Junior Scott O’Donnell had an eventful tournament as he won in Impromptu and managed second in Extemporaneous in a tiebreaker. For Impromptu, O’Donnell didn’t think he would manage any high place let alone 1st. “The judges gave us absolutely nothing during the round so we had no idea if they liked what we were saying at all. As well as I misinterpreted the cartoon and just made up a definition. One of the judges called me out on making up a definition but I got lucky and they liked it so I was still able to get away with it.” Extemporaneous speaking limits the competitors to a 30 minute period of time to create a speech and then present it in seven minutes. Impromptu is along the lines of extemporaneous speaking except for a shortened period of time to prepare the speech, that time being 7 minutes rather than 30.

    Junior Jonah Love won in two events at Corvallis. He won in Duo Interpretation, which is an event based on a published play or story. Love and his partner, senior Tanis Hadwin created an extremely unusual performance on the book inspired movie, It. “A lot of people gave us some funny looks when we told them that. It’s not your average duo,” Hadwin said. “There tend to be certain pieces that people just fall back on. There are a lot of short plays people do or there are publishing companies that publish scripts specifically for 10-minute performances, which are pretty common as well. If you do use movies, you tend to not go to the horror variety.” This is their first time winning with It and it likely won’t be their last. Love also won in humorous interpretation, an event that tests a student’s comedic skills in a performance up to 10 minutes long.

    The final placer at Corvallis, sophomore Carson Robison, won in one of his two events, program oral interpretation and made 3rd in original oratory. “POI (program oral interpretation) is an event where you have a common theme in your speech and you take a bunch of different genres of things to kind of like act out things relating to that theme. So you’ve got like newspaper articles, songs, books, plays, and you just take different pieces of them and act them out,” Robison said. “[My speech] is on school shootings. So I focus a lot on columbine and reenacting the event itself, the perspective of the shooters and the students,” he added. As stated, Robison was also one of the many Flathead students that went on stage in original oratory.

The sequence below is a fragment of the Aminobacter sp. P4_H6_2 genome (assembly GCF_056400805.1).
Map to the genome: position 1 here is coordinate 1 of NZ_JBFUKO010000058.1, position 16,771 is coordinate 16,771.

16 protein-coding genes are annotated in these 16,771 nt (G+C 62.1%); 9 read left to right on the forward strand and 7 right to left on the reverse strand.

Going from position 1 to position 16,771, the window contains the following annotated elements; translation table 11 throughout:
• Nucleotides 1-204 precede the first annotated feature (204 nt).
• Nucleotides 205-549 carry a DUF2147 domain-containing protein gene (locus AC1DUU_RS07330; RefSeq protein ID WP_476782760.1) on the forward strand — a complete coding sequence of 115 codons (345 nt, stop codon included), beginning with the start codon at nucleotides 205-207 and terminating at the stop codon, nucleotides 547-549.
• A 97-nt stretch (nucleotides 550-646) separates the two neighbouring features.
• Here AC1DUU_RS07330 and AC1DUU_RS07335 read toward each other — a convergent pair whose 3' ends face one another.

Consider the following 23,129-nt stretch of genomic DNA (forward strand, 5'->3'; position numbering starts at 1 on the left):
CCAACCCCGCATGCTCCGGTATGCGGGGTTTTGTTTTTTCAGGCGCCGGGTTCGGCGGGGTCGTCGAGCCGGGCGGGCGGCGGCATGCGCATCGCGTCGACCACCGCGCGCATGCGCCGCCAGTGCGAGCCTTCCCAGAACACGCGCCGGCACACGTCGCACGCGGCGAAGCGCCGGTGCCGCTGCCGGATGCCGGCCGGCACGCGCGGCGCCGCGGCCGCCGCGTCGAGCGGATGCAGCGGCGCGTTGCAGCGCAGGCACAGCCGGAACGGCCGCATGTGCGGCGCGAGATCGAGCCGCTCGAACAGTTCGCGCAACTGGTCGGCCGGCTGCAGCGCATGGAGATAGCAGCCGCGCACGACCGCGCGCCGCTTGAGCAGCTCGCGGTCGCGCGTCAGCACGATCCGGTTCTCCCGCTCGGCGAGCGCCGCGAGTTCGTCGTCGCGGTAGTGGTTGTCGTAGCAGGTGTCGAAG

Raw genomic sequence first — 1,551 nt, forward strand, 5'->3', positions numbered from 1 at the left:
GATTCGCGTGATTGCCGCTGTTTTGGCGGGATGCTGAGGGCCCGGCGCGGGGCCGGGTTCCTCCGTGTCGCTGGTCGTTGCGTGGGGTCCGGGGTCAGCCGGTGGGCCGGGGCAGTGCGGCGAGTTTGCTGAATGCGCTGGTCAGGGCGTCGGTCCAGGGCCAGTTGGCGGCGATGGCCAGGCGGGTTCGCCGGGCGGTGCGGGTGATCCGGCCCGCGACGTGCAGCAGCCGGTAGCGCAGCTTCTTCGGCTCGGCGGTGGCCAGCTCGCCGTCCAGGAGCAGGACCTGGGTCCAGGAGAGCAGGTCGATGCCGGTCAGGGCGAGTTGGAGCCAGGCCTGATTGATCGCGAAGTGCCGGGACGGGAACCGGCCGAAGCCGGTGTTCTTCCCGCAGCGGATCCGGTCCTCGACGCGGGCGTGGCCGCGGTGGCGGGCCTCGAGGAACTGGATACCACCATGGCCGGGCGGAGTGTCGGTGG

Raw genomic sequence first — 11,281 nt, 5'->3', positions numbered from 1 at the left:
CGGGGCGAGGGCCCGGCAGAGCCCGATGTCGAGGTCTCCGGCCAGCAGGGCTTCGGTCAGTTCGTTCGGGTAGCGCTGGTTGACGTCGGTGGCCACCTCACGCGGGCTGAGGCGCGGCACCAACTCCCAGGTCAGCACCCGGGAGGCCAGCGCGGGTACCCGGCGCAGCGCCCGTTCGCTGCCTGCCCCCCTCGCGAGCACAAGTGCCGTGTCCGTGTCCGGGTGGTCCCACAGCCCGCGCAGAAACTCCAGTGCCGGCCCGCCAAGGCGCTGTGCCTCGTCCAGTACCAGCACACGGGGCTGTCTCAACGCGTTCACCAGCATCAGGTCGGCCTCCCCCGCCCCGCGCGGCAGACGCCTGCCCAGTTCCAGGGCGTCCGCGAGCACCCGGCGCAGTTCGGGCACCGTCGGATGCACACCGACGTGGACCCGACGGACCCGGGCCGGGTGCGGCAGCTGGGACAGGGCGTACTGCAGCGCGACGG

Flathead Speech and Debate makes history at Helena competes at Bozeman

DANIEL EDELEN

of The Flathead Arrow

             Bozeman

            Bozeman is famously known as the biggest tournament in Montana beat out only by state AA itself. Overall, Flathead achieved third place at 129 total sweepstakes points. Glacier got second place with 156.5 and Bozeman earned the first place award again with a whopping 191.5 total sweepstakes points, beating Flathead by 63.5 points.

 Senior Melissa Roybal struck another first place in legislative debate winning Flathead 10 of their sweepstakes points. Legislative debate or commonly known as “legi” is a debate where competitors draft bills and resolutions and argue for and against them.

            Senior Reed Miller also won in his event in extemporaneous speaking. More commonly referred to as “Extemp” or “Impromptu”, this event limits the competitors to a 30 minute period of time to create a speech and then present it in seven minutes. He earned 10 sweepstakes points to Flatheads total of 129.